Quick Bolognese Sauce

A traditional Bolognese sauce requires hours of simmering and careful attention. But sometimes we don’t have hours and we just want a sauce that’s maybe not as spectacular as it could be, but still quite good enough. This simplified Bolognese sauce takes about an hour to make, instead of several, but still delivers on wonderful flavor. Instead of starting the sauce with pancetta, which would be traditional, we use butter, which melts quickly and provides plenty of flavor. A key ingredient in the sauce is milk, whole milk. It’s standard for a Bolognese sauce and important for the flavor and creaminess of the sauce.

Quick Bolognese Sauce Recipe

  • Prep time: 15 minutes
  • Cook time: 45 minutes
  • Yield: Serves 4-6.

Ingredients

  • 2 tablespoons butter
  • 1 1/4 (570g) lbs ground chuck
  • 1/2 cup (60g) finely chopped onion
  • 1/2 cup (60g) finely chopped celery
  • 1/2 cup (60g) finely chopped carrot
  • 2 Tbsp tomato paste
  • 1/2 cup (118ml) full bodied red wine (optional)
  • 1 cup (236ml) whole milk (or low fat milk with a tablespoon of cream)
  • 1 cup (236ml) crushed tomatoes
  • Salt and pepper to taste

Method

1 Heat butter in a large sauté pan on medium high. Add the finely chopped onion, celery, and carrots. Sprinkle a little salt over everything. Cook, stirring occasionally, until golden, about 5 minutes. Add the tomato paste and stir to combine, cook for another minute or so.

2 Add the ground beef to the onions, celery, and carrots, breaking up the meat with a wooden spoon as you add it to the pan. Again, sprinkle a little salt over everything. Cook, stirring occasionally, until cooked through, about 15 minutes.

3 Stir in the wine (if using), scraping up any browned bits from the bottom of the pan. Let this boil down by half. Stir in the tomatoes. Slowly stir in the milk. Increase the heat to bring the mixture to a simmer, then lower the heat to maintain a low simmer. Simmer uncovered about 20 minutes. Add a little water if the sauce ever begins to dry out. Add salt and pepper to taste.

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Links:

Mushroom Bolognese Sauce - from The Italian Dish
Slow Cooker Bolognese - from Real Mom Kitchen
Rigatoni with Turkey Bolognese - from What We are Eating

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3 Comments

  1. Michele

    This sounds delicious, I’m wondering if it would work in a slow cooker. That is my prefered method of cooking these days.

  2. Amanda

    I would say it should work fine in a slow cooker after browning the beef.

  3. El Cocinero Loco

    – Use a lot of discretion when taking recipes from anyone. Ensure credentials. Culinary training and cook schools ensure nothing, but neither do the generations of family hacks that claim this and that. I happen to have a patch of mint passed down from my ancestors. It has been growing for over one hundred years. Likewise this recipe is unchanged in the last 100 years or so. I think it says a lot about how we can maintain herbs for generations. We also maintain recipes. Got a kitchen full of cook books as ancient as the any. In my family we have recipes my great grandmother cooked back in the 1800’s in Italy. Too many people cook whimsically. Don’t be a snob with your food, but realize it does certain things when combined certain ways that will please you immeasureably. Let’s get started. –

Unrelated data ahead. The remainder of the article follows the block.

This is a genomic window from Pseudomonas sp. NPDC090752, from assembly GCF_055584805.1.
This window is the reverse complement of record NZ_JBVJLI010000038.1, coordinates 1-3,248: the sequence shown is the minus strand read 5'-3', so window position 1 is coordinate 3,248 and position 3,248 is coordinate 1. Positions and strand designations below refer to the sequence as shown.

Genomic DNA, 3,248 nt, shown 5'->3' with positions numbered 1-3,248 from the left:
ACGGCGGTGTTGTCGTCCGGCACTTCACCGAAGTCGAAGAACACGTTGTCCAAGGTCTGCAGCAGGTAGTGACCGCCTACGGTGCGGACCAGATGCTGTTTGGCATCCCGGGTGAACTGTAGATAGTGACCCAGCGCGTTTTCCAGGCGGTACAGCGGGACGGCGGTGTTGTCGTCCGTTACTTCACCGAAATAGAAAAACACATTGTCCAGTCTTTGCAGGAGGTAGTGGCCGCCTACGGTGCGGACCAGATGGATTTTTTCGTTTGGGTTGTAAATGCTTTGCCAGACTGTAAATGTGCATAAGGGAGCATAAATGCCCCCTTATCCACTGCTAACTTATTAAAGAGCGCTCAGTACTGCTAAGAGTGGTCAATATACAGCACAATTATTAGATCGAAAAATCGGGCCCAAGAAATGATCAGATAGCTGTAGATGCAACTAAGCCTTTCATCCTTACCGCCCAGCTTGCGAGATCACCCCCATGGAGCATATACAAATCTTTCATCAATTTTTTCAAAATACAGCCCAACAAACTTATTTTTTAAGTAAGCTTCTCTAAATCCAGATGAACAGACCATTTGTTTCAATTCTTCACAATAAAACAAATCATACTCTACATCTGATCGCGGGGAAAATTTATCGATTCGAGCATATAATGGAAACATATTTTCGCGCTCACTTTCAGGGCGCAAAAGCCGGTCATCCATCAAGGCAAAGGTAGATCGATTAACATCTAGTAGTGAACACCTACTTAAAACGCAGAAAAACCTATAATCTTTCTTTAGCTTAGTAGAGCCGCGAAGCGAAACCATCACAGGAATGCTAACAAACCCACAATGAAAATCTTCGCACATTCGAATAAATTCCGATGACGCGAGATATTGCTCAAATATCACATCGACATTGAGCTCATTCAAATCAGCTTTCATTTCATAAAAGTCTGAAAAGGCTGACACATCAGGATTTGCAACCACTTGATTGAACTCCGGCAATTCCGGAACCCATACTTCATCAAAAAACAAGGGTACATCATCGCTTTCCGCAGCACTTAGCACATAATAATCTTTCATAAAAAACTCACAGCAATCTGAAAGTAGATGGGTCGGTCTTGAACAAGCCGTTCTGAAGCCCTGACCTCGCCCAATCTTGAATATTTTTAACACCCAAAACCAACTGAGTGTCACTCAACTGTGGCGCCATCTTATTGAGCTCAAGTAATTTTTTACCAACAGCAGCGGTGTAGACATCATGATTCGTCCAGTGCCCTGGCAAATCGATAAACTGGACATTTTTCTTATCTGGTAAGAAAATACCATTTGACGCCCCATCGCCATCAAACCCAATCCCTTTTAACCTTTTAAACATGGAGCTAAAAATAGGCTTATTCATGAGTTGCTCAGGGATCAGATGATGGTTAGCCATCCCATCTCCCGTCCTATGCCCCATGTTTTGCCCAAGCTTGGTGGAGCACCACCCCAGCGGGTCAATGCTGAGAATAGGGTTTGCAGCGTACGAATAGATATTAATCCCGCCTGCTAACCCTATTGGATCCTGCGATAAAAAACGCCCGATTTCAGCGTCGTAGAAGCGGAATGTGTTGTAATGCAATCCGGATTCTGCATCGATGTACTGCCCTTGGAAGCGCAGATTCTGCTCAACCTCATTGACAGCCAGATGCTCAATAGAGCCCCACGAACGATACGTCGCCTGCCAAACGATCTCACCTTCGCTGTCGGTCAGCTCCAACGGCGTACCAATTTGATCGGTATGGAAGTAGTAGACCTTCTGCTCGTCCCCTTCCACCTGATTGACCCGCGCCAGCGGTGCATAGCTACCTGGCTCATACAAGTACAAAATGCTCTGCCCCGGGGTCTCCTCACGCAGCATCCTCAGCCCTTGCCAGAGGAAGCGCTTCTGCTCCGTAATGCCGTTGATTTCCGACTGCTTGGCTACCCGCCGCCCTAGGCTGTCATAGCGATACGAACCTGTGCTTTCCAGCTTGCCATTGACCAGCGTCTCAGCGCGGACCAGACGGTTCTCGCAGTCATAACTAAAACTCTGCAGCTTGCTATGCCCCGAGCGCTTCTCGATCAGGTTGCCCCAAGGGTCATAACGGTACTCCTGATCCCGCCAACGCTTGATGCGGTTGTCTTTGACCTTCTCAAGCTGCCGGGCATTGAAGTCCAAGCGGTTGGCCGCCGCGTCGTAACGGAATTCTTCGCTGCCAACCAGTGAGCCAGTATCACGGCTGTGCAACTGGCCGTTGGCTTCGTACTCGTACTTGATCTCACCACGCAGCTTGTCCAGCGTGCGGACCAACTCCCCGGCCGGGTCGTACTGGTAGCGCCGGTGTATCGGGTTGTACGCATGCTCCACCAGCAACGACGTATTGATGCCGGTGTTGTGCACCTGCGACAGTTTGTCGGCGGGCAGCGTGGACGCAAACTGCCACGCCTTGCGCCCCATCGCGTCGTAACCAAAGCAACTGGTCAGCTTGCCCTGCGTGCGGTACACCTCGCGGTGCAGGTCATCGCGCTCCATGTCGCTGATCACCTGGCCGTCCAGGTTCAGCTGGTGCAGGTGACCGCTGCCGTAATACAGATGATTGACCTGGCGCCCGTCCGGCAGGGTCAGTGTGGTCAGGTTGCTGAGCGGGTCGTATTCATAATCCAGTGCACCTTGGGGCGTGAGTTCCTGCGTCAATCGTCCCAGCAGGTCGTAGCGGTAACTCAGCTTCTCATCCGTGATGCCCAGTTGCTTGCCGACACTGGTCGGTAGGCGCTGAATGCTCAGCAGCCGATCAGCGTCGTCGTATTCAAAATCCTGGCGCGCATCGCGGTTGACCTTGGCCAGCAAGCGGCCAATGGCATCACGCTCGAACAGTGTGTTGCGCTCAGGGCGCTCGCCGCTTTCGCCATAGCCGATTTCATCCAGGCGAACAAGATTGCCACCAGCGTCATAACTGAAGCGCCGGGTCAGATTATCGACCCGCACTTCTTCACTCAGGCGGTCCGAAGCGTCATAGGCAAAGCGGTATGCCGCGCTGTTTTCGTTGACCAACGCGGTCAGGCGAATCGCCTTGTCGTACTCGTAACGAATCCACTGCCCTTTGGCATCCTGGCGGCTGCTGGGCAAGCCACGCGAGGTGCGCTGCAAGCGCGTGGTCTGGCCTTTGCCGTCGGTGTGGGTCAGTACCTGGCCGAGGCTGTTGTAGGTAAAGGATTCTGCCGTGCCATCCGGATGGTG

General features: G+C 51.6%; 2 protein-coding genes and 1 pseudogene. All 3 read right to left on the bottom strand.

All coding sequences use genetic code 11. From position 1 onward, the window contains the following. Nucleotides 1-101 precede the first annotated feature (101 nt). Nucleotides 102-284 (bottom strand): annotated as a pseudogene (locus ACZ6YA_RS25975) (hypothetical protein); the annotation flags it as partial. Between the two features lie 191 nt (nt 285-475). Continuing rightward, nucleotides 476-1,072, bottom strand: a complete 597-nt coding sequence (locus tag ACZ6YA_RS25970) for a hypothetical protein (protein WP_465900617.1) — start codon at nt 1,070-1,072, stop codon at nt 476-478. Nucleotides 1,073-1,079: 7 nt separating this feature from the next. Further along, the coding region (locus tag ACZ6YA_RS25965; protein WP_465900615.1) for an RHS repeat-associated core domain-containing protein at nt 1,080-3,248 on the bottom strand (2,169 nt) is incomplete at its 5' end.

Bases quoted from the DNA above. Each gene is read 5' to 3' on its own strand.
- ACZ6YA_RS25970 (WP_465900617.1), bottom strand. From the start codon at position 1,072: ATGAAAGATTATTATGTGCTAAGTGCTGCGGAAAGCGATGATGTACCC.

Bologonese Meat Sauce
    ** Standard Serves 4 **
    This is the real deal! Don’t accept any other. I know you all want to whip things up in a jiffy, but that just simply won’t do. Invest the time and you will be very very satisfied. Also it keeps in the fridge for a couple days. I want you to notice that there is NO olive oil in this recipe.

    2oz diced Pancetta, 1 medium Onion, 1 stalk Celery, 1 Carrot — all FINELY chopped.

    ** Use a Spanish Yellow Onion. Ask your grocer if you need to. They are about the size of a softball and are nice subdued yellow color. They are not the onions you buy in the sack for like 10 for a $1.50.**

    4tbsp Unsalted Butter

    11oz Ground Beef
    4oz Ground Pork
    4oz Ground Italian Sausage

    1 freshly ground Clove
    dash of freshly ground Cinnamon
    1 tsp freshly ground Black Pepper

    2 lb peeled and chopped Tomatoes

    ** Get yourself some Vine Ripe Tomatoes and blanch them. Peel them and cook them whole don’t cut them open yet. Wait until they are in the sauce to cut them open. A good substitution is to buy the most inexpensive canned peeled whole tomatoes you can find. Read the label to ensure it says only tomatoes and water. These tomatoes have been pre-cooked and sealed for you. They have a sweeter flavor than most store bought fresh tomatoes. **

    1 cup whole milk

    ** Store bought milk makes this recipe difficult to replicate properly but its all we have and killing off all the bacteria even the good. It is a good trade off for safety though. **